Most healthy cells rely on a complicated process to produce the fuel ATP. Knowing how ATP is produced by the cell's energy storehouse - the mitochondria -- is important for understanding a cell's normal state, as well as what happens when things go wrong, for example in cancer, cardiovascular disease, neurodegeneration, and many rare disorders of the mitochondria.
Two years ago, Kevin Foskett, PhD, professor of Physiology at the Perelman School of Medicine, University of Pennsylvania, and colleagues discovered that fundamental control of ATP is an ongoing shuttle of calcium to the mitochondria from another cell compartment. They found that mitochondria rely on this transfer to make enough ATP to support normal cell metabolism.
Now, Foskett's lab and the lab of co-corresponding author Muniswamy Madesh, PhD, at Temple University, have discovered an essential mechanism that regulates the flow of calcium into mitochondria, described in the October 26 issue of Cell. They demonstrated that the mitochondrial protein MICU1 is required to establish the proper level of calcium uptake under normal conditions.
Maintaining the correct levels of calcium in the mitochondria plays an important role in cellular physiology: Calcium flux across the inner mitochondrial membrane regulates cell energy production and activation of cell-death pathways, for example. In MICU1's absence, Madesh and Foskett found that mitochondria become overloaded with calcium, generating excessive amounts of reactive oxygen molecules and eventually cell death.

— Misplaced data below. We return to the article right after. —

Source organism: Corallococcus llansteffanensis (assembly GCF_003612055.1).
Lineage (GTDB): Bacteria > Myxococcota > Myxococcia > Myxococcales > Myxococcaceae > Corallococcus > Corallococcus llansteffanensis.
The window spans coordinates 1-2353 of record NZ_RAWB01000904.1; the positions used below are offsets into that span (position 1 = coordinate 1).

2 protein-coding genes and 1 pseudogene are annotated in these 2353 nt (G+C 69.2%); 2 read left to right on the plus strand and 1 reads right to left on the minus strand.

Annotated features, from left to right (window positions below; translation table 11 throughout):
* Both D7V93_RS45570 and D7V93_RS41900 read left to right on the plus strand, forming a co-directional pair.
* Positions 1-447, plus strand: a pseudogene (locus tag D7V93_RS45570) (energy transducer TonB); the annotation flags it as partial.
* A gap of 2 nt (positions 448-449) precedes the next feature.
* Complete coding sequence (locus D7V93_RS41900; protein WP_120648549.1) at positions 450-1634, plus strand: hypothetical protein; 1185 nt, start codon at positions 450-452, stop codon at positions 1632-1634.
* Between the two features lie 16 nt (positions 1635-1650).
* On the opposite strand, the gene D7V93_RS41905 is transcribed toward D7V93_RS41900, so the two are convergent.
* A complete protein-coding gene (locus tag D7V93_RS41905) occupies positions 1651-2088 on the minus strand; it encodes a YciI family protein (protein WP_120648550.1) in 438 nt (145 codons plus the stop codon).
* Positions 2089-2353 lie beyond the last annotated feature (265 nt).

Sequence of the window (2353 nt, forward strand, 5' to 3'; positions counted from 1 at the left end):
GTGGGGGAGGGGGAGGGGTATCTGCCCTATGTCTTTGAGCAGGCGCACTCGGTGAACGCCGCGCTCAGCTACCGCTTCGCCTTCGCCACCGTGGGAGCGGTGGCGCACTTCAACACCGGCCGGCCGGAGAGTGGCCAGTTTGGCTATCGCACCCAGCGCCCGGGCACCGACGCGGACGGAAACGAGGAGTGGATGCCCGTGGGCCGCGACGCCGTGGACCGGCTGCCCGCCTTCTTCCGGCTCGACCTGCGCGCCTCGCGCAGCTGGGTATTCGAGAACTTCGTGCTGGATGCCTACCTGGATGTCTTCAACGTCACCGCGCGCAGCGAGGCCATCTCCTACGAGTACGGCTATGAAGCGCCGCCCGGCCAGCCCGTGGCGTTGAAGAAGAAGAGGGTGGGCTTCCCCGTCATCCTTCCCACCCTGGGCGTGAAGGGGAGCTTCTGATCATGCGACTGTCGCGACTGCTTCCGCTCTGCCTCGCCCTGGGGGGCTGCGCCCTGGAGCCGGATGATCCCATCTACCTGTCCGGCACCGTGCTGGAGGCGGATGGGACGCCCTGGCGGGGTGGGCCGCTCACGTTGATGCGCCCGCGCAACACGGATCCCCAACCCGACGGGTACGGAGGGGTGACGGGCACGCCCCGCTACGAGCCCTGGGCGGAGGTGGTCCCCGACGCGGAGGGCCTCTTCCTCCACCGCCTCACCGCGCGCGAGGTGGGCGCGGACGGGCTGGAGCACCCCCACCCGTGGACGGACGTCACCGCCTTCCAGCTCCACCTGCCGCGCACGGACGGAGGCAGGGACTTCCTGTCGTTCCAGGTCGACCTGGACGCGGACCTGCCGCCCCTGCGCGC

Decades in the Making
Mitochondrial calcium has been studied for nearly five decades at Penn, starting with observations made by the late Britton Chance, the Eldridge Reeves Johnson Professor Emeritus of Biochemistry and Biophysics, in the 1960s, and physiologist Tony Scarpa, in the early 1970s. Calcium uptake is driven by a voltage across the inner mitochondrial membrane and mediated by a calcium-selective ion channel called the uniporter. While the proper level of calcium influx is required for mitochondria to produce enough ATP to support cellular processes, too much influx overloads mitochondria and is toxic. Because producing ATP generates a large negative voltage that attracts the positively charged calcium ion, mitochondria face an ongoing risk of becoming overloaded with calcium.
Mitochondria somehow manage to keep the concentration of calcium in the mitochondrial matrix at beneficial levels. Remarkably, these levels are 100,000 to a million times lower than expected if calcium was simply in equilibrium with the cytoplasm. The molecular mechanisms for how this is accomplished have remained unclear.
Foskett and Madesh discovered that MICU1 interacts with the uniporter calcium channel protein MCU and sets a brake for calcium uptake by the mitochondria. This regulation is essential to prevent an overload of calcium in the mitochondria and associated cellular stress.